Led by the Northern Kentucky Chamber of Commerce (NKY Chamber) and regional businesses, organizations and individuals, the non-partisan Get Out The Vote (GOTV) campaign is using traditional media, social media, events, and direct voter interaction to increase turnout and erase the region’s statewide reputation as a place where voters aren’t engaged with the election process. The hub of the effort is a newly launched website,

Using the theme, “I vote because my vote counts for Northern Kentucky,” the campaign’s primary goal is to improve the voter turnout, which historically has lagged behind the rest of Kentucky -- particularly the state’s other metropolitan areas -- and has even dipped into single digits in some statewide elections and races.

“On Nov. 5, voters will return to the polls to elect our constitutional officers, including our Governor and Lieutenant Governor,” said Kristin Baldwin, Vice President of Public Affairs and Communications at the NKY Chamber.

“Our region’s economy is critical to the overall success of the Commonwealth, and all too often, our citizens complain we are forgotten by Frankfort,” Baldwin said. “Candidly, I can't blame lawmakers for forgetting us. Based on our dismal turnout, it appears the citizens of Northern Kentucky simply don’t care enough to come out and cast a ballot.”

“We have a large population, but if another area has more participating voters, statewide candidates and political parties will devote the attention there rather than here, which has been proven in recent elections,” Baldwin said.

Northern Kentucky voter turnout numbers for the region are jarring for how low they truly are:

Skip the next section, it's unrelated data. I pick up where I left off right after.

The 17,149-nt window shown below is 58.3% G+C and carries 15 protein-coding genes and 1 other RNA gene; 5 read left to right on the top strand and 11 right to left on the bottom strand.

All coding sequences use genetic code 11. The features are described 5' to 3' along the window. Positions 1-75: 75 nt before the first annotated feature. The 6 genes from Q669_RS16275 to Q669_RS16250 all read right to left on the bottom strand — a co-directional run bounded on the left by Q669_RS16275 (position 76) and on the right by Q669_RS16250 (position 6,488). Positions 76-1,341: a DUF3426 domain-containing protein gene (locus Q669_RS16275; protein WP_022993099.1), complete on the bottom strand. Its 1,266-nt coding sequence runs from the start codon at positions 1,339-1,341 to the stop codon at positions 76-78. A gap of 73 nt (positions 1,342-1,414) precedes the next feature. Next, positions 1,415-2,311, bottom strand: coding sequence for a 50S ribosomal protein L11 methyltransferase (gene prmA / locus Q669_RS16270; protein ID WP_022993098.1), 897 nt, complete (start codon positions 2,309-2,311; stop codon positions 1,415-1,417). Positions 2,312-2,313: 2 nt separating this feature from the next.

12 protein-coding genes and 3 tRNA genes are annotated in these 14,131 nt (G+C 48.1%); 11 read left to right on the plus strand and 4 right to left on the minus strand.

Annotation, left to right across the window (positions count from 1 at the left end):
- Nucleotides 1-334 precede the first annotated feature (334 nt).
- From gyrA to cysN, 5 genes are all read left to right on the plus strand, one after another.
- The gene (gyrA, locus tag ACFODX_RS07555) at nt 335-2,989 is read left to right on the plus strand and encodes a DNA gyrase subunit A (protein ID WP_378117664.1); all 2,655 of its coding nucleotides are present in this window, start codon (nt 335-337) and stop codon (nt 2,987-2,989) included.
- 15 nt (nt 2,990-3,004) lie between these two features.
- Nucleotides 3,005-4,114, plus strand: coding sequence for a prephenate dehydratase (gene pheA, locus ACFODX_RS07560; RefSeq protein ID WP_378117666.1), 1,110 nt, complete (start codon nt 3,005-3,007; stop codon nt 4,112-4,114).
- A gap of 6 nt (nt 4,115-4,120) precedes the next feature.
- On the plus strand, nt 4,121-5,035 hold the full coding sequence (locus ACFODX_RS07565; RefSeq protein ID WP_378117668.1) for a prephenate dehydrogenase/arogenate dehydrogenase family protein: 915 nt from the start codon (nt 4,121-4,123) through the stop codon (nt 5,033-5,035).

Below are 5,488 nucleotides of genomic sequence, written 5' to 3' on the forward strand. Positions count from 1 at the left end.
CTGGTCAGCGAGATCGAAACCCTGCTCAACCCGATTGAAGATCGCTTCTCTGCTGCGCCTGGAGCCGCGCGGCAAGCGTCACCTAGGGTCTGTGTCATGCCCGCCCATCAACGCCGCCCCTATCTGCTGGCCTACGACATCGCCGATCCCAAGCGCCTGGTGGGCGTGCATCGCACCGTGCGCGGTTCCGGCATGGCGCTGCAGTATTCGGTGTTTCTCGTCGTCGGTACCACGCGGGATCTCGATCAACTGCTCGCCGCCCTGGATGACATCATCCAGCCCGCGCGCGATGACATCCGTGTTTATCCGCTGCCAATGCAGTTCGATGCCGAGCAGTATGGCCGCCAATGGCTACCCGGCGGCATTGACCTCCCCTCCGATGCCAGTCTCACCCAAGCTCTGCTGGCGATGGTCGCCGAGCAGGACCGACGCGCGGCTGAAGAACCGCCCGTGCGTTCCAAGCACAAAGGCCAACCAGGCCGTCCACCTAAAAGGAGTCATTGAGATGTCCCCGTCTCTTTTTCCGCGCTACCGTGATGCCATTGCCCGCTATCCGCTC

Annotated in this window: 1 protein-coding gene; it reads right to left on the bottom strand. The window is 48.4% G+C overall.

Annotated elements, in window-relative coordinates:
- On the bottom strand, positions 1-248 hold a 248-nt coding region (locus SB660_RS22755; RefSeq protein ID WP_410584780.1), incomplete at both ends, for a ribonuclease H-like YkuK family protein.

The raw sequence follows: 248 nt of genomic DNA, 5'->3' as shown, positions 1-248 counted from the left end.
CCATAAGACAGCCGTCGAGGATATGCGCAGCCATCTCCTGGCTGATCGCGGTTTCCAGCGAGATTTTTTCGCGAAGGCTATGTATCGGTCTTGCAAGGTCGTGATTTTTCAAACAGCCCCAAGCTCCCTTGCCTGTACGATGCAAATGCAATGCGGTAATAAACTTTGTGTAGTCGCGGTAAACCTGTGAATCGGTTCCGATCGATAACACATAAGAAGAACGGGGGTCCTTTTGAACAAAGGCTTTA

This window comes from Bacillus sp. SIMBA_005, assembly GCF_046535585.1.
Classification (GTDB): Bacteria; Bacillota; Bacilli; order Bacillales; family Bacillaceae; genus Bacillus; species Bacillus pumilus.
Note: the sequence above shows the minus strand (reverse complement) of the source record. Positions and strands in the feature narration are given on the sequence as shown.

In the past primary in May, statewide turnout was 20 percent. In Northern Kentucky, turnout in Boone County was 13.6 percent, 13.5 percent in Campbell County and just 12 percent in Kenton County.

In the 2015 primary, only nine percent of Northern Kentucky voters cast ballots, ranking Boone, Kenton and Campbell counties 101st, 102nd and 106th out of 120 counties. In the 2018 mid-term elections, Campbell County showed the largest improvement by placing 81st while Boone County ranked 107th and Kenton County came in at 108th.

Efforts to improve voter turnout have already started. The NKY Chamber engaged its members to encourage employees to register to vote during Employee Voter Registration Week in late September. Other businesses and even high schools in Northern Kentucky held voter registration drives and events.

St. Elizabeth Healthcare conducted voter registration drives during breakfast, lunch, and dinner hours at the cafeterias at its hospitals in Edgewood, Florence, and Fort Thomas during late September and early October.

Cooper High School in Boone County is among several Northern Kentucky high schools that held voter registration drives this year and it is now urging students who are old enough to vote to make sure they get to the polls on Election Day. High school students can register to vote when they turn 17 even though they aren’t eligible to vote until they are 18 years old.

At Cooper, the effort is being led by seniors Alison Beyer and J.D. Meyer, who launched a voter registration drive as a class project.

“One of the requirements for AP Government class is for students to complete a civic engagement project to get them involved in some way,” said Steven Vockell, who teaches AP Government & Politics at Cooper. “After our class discussions about low voter turnout, J.D. and Alison decided a way to get our youth involved was a voter registration drive and letting students know they can register when they’re 17.”

“Learning how low voter turnout is in Boone County was disappointing,” Beyer said. “We decided we could help change that by organizing a voter registration drive to help students register and let them know they have a voice in all that’s going on in our government locally and nationally.”

The NKY Chamber is working to maintain the momentum of registering new voters by getting all voters to the polls on Election Day.

It has published an Voters Guide to provide voters with information about the candidates running on the statewide ballot on Nov. 5. Information about candidates in the election is also available on the 2019 candidate's page on the website.